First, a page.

Take the 2-minute tour ×
Stack Overflow is a question and answer site for professional and enthusiast programmers. It's 100% free.

Hello I have three classes

  1. AbstSoccerTeam
  2. PlayersSoccerTeam
  3. PlayersFieldPlayerStates

PlayerSoccerTeam is a child class of AbstSoccerTeam.

bool AlanSoccerTeam::isClosestTeamMemberToSupportingPlayer(FieldPlayer* plyr)

is a method in player soccer team.

i am trying to call that method in the PlayersFieldPlayerStates class with this

PlayersSoccerTeam* sTeam;
sTeam->isClosestTeamMemberToSupportingPlayer(player);

I can get this problem when i run it

uninitialized local variable 'sTeam' used

I dont know whats going on or why i am getting this error.

Any help is apprecitated greatly Thanking You

share|improve this question

closed as too broad by bames53, Roger Rowland, rene, Martin Ba, Aurelius Apr 30 '14 at 16:15

There are either too many possible answers, or good answers would be too long for this format. Please add details to narrow the answer set or to isolate an issue that can be answered in a few paragraphs. If this question can be reworded to fit the rules in the help center, please edit the question.

    
It means exactly what it says; you have a variable sTeam and you try to use it without initializing it. If you don't understand why that's a problem ask yourself 'which team should sTeam represent?' and 'which team does sTeam represent? (and why/how does it represent that team?)' –  bames53 Mar 4 '13 at 18:51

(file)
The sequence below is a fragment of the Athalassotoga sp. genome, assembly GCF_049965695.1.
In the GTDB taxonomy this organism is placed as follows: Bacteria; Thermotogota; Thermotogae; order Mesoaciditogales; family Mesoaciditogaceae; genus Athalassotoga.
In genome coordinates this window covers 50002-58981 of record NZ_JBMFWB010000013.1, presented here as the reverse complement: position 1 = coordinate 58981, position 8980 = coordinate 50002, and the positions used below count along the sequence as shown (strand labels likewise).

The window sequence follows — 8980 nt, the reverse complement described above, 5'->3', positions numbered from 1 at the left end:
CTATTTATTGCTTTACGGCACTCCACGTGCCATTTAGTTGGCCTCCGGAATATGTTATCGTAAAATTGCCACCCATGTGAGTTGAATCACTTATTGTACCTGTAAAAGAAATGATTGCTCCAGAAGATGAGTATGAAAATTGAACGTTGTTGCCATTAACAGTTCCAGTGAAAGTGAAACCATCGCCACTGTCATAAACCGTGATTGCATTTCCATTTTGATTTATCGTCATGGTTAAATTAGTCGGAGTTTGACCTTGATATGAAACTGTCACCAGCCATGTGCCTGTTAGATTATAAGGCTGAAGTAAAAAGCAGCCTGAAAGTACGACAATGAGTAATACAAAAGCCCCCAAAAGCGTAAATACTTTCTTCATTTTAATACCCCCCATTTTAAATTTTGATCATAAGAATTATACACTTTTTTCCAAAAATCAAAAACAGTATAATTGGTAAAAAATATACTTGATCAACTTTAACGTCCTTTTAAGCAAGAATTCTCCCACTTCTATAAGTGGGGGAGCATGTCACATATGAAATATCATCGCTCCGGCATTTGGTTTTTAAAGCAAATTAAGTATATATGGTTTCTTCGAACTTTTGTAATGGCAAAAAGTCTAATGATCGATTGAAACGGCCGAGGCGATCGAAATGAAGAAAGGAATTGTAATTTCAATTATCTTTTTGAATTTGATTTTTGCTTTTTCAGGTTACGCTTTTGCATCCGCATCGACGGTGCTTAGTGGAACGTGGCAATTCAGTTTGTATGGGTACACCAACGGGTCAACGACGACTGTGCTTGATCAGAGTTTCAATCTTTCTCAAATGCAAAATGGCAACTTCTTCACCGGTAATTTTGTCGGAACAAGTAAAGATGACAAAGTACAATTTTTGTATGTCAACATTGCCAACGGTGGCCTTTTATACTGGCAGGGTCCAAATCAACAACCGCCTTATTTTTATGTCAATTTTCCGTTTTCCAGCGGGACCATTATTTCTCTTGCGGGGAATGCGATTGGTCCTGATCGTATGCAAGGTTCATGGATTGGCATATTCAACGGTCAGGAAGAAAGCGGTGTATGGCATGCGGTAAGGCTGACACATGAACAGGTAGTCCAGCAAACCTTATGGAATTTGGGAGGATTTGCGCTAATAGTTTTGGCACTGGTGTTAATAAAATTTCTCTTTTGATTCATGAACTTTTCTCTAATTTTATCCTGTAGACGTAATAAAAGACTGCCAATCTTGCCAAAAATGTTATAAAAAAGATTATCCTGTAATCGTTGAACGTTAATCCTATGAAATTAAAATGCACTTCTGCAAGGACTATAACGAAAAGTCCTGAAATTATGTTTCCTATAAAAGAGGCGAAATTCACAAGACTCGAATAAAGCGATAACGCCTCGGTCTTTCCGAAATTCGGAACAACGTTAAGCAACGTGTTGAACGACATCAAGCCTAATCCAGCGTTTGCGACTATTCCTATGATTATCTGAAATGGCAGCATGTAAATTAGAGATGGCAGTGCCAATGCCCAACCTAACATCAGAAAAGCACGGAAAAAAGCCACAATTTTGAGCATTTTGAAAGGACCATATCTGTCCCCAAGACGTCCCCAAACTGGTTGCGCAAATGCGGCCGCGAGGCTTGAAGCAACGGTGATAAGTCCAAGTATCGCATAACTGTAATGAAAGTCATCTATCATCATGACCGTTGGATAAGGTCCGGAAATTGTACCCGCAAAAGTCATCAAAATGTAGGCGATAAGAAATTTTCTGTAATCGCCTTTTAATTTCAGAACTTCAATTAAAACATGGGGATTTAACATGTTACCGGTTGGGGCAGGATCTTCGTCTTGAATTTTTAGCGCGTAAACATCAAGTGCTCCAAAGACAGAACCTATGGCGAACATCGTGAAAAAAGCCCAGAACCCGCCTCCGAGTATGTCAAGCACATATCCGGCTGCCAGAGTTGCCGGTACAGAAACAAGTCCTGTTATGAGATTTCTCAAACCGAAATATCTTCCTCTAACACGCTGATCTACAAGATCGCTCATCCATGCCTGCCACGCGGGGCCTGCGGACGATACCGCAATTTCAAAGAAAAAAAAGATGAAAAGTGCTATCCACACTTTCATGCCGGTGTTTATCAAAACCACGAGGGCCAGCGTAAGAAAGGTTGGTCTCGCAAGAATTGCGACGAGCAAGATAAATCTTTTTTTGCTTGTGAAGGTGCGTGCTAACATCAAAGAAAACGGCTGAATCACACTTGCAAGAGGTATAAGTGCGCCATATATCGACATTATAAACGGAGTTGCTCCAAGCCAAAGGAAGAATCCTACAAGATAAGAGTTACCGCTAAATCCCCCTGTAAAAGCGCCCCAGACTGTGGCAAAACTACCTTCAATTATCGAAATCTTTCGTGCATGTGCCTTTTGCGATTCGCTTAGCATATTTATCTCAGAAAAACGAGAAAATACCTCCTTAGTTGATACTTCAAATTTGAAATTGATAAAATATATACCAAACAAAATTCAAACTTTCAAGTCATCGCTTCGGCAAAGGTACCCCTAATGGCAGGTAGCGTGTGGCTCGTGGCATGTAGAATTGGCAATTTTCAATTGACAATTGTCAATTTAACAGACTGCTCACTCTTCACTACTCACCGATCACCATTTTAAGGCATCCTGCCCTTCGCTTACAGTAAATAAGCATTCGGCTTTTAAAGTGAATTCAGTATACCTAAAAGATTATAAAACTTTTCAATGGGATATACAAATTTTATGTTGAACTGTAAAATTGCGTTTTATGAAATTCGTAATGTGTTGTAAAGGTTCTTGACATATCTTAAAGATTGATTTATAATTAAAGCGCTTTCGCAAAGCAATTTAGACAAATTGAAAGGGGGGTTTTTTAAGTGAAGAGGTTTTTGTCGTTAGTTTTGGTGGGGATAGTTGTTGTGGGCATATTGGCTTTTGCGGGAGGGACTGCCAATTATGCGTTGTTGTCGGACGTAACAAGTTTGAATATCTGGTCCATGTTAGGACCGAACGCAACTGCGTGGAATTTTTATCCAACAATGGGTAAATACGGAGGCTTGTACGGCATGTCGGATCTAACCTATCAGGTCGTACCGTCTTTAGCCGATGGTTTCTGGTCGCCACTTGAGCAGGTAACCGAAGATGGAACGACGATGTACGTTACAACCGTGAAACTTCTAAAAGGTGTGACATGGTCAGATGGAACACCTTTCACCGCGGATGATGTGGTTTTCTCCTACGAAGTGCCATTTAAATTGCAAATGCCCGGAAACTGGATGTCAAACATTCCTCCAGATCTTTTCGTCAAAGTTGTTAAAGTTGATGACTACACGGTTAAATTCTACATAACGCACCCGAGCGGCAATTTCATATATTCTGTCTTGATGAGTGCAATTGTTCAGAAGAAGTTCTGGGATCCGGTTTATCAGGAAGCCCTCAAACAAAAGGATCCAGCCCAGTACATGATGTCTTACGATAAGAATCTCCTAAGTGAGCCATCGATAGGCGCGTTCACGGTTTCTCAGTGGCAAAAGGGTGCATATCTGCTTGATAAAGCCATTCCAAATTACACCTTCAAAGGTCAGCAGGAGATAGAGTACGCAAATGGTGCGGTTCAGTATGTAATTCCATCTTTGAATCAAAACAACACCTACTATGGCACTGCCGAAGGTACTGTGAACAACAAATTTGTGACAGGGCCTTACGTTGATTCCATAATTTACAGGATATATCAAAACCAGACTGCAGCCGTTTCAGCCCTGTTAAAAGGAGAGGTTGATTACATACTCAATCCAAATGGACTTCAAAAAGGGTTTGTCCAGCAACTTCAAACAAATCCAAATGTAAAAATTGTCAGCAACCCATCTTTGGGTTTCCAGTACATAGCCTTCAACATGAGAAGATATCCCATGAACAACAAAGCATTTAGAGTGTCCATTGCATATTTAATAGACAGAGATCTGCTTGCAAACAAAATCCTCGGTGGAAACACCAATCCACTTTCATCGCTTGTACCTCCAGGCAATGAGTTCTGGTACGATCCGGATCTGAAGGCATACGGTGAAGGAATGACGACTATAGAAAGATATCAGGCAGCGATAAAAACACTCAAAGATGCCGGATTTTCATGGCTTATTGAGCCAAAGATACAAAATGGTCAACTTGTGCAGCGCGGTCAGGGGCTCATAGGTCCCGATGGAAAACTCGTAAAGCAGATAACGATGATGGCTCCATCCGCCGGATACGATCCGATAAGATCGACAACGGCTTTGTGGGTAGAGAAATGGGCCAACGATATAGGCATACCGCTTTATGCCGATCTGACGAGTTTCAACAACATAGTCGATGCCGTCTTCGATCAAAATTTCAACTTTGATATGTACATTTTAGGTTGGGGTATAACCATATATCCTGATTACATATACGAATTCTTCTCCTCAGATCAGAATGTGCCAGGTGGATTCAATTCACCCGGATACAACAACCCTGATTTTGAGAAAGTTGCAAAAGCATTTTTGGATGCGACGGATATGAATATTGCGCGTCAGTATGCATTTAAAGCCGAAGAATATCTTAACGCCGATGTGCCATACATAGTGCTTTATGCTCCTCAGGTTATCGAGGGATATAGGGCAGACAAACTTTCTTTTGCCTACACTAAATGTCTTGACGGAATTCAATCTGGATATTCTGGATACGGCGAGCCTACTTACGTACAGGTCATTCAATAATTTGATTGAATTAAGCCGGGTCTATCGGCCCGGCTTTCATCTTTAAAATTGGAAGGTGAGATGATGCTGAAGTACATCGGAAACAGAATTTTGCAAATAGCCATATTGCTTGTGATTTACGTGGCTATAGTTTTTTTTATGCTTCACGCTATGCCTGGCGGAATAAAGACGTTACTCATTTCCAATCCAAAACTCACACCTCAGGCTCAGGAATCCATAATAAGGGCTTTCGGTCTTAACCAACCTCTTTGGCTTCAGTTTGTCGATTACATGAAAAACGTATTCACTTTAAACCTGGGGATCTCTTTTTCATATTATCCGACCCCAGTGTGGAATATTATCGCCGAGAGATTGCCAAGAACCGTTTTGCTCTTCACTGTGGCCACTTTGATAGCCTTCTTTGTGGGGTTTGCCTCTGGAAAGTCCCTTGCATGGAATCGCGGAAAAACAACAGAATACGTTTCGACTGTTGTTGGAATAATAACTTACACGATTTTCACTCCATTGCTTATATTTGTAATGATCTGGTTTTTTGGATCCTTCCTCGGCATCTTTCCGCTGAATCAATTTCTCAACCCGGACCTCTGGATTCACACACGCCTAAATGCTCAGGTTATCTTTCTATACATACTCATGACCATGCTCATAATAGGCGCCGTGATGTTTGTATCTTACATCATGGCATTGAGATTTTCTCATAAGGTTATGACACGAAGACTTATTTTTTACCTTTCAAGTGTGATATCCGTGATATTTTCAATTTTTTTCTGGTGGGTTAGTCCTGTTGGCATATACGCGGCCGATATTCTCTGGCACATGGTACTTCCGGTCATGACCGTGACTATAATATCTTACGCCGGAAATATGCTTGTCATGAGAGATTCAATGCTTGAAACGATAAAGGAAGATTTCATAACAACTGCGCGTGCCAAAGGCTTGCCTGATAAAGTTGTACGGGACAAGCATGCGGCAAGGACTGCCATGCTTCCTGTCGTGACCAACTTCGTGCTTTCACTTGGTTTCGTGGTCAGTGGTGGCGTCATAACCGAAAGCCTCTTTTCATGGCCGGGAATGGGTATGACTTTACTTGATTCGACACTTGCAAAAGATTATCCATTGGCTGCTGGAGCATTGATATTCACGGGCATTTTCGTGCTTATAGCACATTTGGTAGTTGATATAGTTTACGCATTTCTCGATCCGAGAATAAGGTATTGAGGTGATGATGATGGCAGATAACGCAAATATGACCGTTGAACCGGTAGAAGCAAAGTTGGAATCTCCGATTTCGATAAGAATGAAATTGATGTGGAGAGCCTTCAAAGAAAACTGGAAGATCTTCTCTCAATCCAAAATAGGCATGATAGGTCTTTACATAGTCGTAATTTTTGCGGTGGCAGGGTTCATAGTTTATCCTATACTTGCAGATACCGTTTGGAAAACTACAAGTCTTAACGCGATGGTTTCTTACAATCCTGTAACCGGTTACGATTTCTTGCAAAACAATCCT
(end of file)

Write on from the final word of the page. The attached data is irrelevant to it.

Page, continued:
2 Answers 2

The problem is you have created a pointer to a PlayersSoccerTeam but you have not actually created the object itself yet.

I would suggest doing this.

PlayersSoccerTeam sTeam;
sTeam.isClosestTeamMemberToSupportingPlayer(player);

You could alternatively do this.

PlayersSoccerTeam* sTeam = new PlayersSoccerTeam()
sTeam->isClosestTeamMemberToSupportingPlayer(player);

As perhaps an interesting education experience create a constructor that prints something to stdout when it is run and then try doing these two options and yours to see what happens. A constructor will be run whenever a new object is created.

share|improve this answer
PlayersSoccerTeam* sTeam;

This line declares a pointer to a PlayersSoccerTeam and nothing else. All you get from this line is a pointer. It doesn't point anywhere in particular since you haven't initialized. There is no PlayersSoccerTeam anywhere to point to.

If you want an object of type PlayersSoccerTeam, then you just want:

PlayersSoccerTeam sTeam;
sTeam.isClosestTeamMemberToSupportingPlayer(player);

Since you told us about your hierarchy, it's possible that you want to use your PlayersSoccerTeam polymorphically as a AbstSoccerTeam. In this case you would need to use either a pointer or reference. This could be done like so:

AbstSoccerTeam* sTeam = new PlayersSoccerTeam();
// ...
delete sTeam;

Note that this still declares just a pointer, but the expression new PlayersSoccerTeam also creates a PlayersSoccerTeam object for the pointer to point to. Note that it's perfectly fine to assign a pointer to a PlayersSoccerTeam to a pointer to its parent AbstSoccerTeam - this is polymorphism in action. If you do this, you must make sure you delete sTeam; later, otherwise the object will be leaked.

A safer way to handle the user of dynamically allocated objects is to use a smart pointer, which you could do like so:

std::unique_ptr<AbstSoccerTeam> sTeam(new PlayersSoccerTeam());

Now you will not have to delete it because the std::unique_ptr takes care of that for you.

share|improve this answer
    
And an even more safer [sic] way would be using a make_unique... –  rubenvb Mar 4 '13 at 18:50

Not the answer you're looking for? Browse other questions tagged or ask your own question.